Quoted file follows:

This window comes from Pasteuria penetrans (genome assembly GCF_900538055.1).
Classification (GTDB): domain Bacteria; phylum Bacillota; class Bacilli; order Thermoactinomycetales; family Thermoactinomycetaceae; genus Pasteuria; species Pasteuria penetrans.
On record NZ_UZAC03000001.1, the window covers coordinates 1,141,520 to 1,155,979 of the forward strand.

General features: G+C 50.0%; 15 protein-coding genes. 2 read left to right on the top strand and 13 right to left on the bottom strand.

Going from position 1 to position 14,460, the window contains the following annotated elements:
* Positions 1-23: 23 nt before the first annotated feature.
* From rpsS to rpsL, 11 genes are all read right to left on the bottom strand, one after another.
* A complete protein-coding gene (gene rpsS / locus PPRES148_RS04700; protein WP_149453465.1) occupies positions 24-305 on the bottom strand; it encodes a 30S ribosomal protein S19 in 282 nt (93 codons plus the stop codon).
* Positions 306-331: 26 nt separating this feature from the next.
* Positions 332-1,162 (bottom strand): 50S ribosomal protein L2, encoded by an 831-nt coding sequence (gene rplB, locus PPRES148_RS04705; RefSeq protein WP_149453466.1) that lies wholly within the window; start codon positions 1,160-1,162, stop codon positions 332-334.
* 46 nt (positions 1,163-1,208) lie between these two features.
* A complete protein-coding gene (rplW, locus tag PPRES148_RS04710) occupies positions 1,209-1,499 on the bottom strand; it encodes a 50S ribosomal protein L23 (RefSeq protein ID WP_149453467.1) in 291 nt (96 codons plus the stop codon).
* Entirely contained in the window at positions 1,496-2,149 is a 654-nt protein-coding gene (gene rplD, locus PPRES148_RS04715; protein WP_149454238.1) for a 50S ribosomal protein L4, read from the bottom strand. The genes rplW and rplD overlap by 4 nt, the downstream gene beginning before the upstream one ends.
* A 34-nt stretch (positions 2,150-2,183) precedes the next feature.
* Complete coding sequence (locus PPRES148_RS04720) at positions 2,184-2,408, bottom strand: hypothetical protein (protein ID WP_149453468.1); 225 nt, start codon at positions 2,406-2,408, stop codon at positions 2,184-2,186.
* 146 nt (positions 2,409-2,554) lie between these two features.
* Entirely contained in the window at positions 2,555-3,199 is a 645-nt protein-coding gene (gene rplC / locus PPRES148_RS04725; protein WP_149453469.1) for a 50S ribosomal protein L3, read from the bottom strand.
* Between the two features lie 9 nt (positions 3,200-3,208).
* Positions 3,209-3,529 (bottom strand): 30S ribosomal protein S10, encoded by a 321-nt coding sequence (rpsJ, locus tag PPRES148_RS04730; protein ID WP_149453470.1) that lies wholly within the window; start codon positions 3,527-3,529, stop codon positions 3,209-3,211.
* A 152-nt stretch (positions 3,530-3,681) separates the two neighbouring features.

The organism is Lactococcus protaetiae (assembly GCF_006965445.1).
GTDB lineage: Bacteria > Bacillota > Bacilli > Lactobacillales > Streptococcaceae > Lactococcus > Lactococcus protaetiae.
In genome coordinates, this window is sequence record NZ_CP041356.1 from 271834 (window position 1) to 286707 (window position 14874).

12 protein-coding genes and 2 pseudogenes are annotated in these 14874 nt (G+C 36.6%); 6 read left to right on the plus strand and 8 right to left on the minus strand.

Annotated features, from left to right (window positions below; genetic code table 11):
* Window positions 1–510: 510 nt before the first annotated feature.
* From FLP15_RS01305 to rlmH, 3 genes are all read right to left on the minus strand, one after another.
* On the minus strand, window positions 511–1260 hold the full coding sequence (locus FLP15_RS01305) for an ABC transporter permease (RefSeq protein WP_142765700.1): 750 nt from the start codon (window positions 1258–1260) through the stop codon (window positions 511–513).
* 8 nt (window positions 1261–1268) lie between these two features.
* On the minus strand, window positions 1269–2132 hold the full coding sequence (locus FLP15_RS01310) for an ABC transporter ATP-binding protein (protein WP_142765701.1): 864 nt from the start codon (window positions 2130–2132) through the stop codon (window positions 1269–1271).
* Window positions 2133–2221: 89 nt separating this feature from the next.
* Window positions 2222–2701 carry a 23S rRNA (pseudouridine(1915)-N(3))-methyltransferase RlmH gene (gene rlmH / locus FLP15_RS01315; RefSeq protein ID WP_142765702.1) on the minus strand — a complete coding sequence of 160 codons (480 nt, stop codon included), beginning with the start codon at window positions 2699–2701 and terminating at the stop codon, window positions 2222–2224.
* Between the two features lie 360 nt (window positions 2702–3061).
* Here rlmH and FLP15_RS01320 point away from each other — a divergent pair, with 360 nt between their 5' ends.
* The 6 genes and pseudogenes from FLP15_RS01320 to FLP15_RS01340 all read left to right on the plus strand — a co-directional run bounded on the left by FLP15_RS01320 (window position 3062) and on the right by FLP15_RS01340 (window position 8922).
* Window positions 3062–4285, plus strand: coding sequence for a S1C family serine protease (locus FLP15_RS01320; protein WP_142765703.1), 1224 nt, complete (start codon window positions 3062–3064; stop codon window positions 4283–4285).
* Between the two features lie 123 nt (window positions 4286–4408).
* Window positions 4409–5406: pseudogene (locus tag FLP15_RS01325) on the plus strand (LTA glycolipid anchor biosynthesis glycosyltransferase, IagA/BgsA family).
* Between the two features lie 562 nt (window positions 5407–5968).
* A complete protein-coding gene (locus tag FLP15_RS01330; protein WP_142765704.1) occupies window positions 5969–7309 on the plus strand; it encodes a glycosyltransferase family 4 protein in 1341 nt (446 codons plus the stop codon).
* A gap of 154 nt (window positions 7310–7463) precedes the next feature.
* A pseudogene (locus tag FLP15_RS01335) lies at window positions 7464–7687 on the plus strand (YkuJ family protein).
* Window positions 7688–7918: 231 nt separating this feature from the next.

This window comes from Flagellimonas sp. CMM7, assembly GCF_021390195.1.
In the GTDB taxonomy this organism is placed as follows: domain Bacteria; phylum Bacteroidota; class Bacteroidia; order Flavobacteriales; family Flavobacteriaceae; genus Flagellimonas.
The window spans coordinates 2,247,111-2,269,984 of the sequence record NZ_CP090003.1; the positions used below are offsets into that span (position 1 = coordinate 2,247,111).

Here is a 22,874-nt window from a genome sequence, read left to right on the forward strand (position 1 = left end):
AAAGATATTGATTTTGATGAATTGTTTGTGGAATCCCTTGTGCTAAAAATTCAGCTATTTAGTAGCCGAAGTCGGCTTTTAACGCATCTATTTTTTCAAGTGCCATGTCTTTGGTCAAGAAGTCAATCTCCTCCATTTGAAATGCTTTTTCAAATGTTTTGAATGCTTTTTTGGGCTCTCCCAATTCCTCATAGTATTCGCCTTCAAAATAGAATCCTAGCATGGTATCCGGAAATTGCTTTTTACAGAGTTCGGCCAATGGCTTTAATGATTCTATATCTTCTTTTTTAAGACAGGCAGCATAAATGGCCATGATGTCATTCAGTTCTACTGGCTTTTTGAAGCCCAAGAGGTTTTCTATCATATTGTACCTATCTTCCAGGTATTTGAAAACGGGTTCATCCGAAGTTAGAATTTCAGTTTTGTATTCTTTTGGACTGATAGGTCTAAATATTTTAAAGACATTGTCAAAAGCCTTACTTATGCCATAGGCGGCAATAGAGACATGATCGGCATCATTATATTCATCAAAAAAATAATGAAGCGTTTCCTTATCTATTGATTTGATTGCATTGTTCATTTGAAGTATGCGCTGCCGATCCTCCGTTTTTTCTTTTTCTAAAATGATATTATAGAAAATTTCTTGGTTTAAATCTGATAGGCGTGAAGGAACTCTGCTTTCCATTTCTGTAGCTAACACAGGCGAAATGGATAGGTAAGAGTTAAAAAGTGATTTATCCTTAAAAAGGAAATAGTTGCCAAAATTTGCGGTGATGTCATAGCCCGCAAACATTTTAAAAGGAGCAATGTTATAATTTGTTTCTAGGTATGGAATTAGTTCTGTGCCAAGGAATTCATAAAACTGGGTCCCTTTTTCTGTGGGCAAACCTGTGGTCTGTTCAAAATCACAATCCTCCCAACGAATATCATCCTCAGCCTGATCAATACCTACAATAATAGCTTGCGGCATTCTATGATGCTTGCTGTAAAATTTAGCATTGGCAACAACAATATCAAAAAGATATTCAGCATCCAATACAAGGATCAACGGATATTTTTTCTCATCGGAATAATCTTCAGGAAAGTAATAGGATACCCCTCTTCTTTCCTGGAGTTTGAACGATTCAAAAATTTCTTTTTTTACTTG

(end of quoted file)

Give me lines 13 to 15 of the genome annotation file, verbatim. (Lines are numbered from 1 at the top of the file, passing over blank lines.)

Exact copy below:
* Entirely contained in the window at positions 1,496-2,149 is a 654-nt protein-coding gene (gene rplD, locus PPRES148_RS04715; protein WP_149454238.1) for a 50S ribosomal protein L4, read from the bottom strand. The genes rplW and rplD overlap by 4 nt, the downstream gene beginning before the upstream one ends.
* A 34-nt stretch (positions 2,150-2,183) precedes the next feature.
* Complete coding sequence (locus PPRES148_RS04720) at positions 2,184-2,408, bottom strand: hypothetical protein (protein ID WP_149453468.1); 225 nt, start codon at positions 2,406-2,408, stop codon at positions 2,184-2,186.